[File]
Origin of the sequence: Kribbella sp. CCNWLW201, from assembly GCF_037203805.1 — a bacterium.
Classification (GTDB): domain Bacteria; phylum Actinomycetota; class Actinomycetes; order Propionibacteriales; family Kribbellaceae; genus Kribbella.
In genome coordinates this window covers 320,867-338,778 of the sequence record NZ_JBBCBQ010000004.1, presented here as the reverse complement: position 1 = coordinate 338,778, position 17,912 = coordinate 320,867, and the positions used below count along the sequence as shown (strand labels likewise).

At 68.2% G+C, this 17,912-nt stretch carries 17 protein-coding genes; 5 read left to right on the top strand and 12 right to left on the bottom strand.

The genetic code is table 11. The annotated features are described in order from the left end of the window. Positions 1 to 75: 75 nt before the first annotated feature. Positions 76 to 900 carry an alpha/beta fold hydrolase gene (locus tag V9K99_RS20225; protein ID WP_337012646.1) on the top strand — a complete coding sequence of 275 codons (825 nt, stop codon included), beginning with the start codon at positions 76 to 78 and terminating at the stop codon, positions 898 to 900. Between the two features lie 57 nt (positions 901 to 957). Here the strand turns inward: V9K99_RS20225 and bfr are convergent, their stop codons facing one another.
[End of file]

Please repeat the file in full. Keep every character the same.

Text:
Origin of the sequence: Kribbella sp. CCNWLW201, from assembly GCF_037203805.1 — a bacterium.
Classification (GTDB): domain Bacteria; phylum Actinomycetota; class Actinomycetes; order Propionibacteriales; family Kribbellaceae; genus Kribbella.
In genome coordinates this window covers 320,867-338,778 of the sequence record NZ_JBBCBQ010000004.1, presented here as the reverse complement: position 1 = coordinate 338,778, position 17,912 = coordinate 320,867, and the positions used below count along the sequence as shown (strand labels likewise).

At 68.2% G+C, this 17,912-nt stretch carries 17 protein-coding genes; 5 read left to right on the top strand and 12 right to left on the bottom strand.

The genetic code is table 11. The annotated features are described in order from the left end of the window. Positions 1 to 75: 75 nt before the first annotated feature. Positions 76 to 900 carry an alpha/beta fold hydrolase gene (locus tag V9K99_RS20225; protein ID WP_337012646.1) on the top strand — a complete coding sequence of 275 codons (825 nt, stop codon included), beginning with the start codon at positions 76 to 78 and terminating at the stop codon, positions 898 to 900. Between the two features lie 57 nt (positions 901 to 957). Here the strand turns inward: V9K99_RS20225 and bfr are convergent, their stop codons facing one another.